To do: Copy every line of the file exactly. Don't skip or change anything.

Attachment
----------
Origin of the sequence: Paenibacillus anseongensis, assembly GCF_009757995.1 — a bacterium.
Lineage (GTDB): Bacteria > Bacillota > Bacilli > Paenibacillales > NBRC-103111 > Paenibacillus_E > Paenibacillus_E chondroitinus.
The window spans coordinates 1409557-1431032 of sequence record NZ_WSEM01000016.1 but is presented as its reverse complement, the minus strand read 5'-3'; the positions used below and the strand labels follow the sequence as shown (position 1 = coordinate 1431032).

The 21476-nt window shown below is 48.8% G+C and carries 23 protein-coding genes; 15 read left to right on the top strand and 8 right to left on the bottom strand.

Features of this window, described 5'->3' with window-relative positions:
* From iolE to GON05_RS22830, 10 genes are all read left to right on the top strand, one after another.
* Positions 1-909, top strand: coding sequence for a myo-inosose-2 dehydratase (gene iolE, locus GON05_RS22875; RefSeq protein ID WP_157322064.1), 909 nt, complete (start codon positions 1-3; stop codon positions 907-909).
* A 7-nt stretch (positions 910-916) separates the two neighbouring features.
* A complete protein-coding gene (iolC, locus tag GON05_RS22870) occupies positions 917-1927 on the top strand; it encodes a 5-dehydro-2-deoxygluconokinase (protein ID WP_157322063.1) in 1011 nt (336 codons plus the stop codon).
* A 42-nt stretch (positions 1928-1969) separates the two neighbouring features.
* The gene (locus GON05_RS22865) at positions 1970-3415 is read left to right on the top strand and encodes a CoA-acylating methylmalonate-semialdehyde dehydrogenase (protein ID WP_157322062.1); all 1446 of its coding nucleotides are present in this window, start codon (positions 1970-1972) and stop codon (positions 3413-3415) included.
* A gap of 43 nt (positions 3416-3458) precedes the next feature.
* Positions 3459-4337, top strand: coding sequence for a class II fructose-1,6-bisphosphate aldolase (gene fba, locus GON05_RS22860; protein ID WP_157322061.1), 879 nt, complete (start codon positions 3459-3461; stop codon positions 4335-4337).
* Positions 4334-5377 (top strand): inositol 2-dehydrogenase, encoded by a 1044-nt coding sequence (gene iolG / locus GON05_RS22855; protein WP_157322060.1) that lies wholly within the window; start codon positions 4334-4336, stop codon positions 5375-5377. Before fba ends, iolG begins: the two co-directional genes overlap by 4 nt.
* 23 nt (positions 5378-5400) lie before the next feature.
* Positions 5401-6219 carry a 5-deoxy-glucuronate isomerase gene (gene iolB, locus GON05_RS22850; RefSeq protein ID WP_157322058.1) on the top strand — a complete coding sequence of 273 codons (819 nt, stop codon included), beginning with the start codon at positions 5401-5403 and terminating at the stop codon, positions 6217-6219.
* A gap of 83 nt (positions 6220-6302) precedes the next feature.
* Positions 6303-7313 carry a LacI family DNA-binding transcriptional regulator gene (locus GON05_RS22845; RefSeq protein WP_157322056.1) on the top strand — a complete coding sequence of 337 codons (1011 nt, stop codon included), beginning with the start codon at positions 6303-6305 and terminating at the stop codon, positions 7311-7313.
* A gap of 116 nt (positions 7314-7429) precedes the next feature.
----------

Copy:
Origin of the sequence: Paenibacillus anseongensis, assembly GCF_009757995.1 — a bacterium.
Lineage (GTDB): Bacteria > Bacillota > Bacilli > Paenibacillales > NBRC-103111 > Paenibacillus_E > Paenibacillus_E chondroitinus.
The window spans coordinates 1409557-1431032 of sequence record NZ_WSEM01000016.1 but is presented as its reverse complement, the minus strand read 5'-3'; the positions used below and the strand labels follow the sequence as shown (position 1 = coordinate 1431032).

The 21476-nt window shown below is 48.8% G+C and carries 23 protein-coding genes; 15 read left to right on the top strand and 8 right to left on the bottom strand.

Features of this window, described 5'->3' with window-relative positions:
* From iolE to GON05_RS22830, 10 genes are all read left to right on the top strand, one after another.
* Positions 1-909, top strand: coding sequence for a myo-inosose-2 dehydratase (gene iolE, locus GON05_RS22875; RefSeq protein ID WP_157322064.1), 909 nt, complete (start codon positions 1-3; stop codon positions 907-909).
* A 7-nt stretch (positions 910-916) separates the two neighbouring features.
* A complete protein-coding gene (iolC, locus tag GON05_RS22870) occupies positions 917-1927 on the top strand; it encodes a 5-dehydro-2-deoxygluconokinase (protein ID WP_157322063.1) in 1011 nt (336 codons plus the stop codon).
* A 42-nt stretch (positions 1928-1969) separates the two neighbouring features.
* The gene (locus GON05_RS22865) at positions 1970-3415 is read left to right on the top strand and encodes a CoA-acylating methylmalonate-semialdehyde dehydrogenase (protein ID WP_157322062.1); all 1446 of its coding nucleotides are present in this window, start codon (positions 1970-1972) and stop codon (positions 3413-3415) included.
* A gap of 43 nt (positions 3416-3458) precedes the next feature.
* Positions 3459-4337, top strand: coding sequence for a class II fructose-1,6-bisphosphate aldolase (gene fba, locus GON05_RS22860; protein ID WP_157322061.1), 879 nt, complete (start codon positions 3459-3461; stop codon positions 4335-4337).
* Positions 4334-5377 (top strand): inositol 2-dehydrogenase, encoded by a 1044-nt coding sequence (gene iolG / locus GON05_RS22855; protein WP_157322060.1) that lies wholly within the window; start codon positions 4334-4336, stop codon positions 5375-5377. Before fba ends, iolG begins: the two co-directional genes overlap by 4 nt.
* 23 nt (positions 5378-5400) lie before the next feature.
* Positions 5401-6219 carry a 5-deoxy-glucuronate isomerase gene (gene iolB, locus GON05_RS22850; RefSeq protein ID WP_157322058.1) on the top strand — a complete coding sequence of 273 codons (819 nt, stop codon included), beginning with the start codon at positions 5401-5403 and terminating at the stop codon, positions 6217-6219.
* A gap of 83 nt (positions 6220-6302) precedes the next feature.
* Positions 6303-7313 carry a LacI family DNA-binding transcriptional regulator gene (locus GON05_RS22845; RefSeq protein WP_157322056.1) on the top strand — a complete coding sequence of 337 codons (1011 nt, stop codon included), beginning with the start codon at positions 6303-6305 and terminating at the stop codon, positions 7311-7313.
* A gap of 116 nt (positions 7314-7429) precedes the next feature.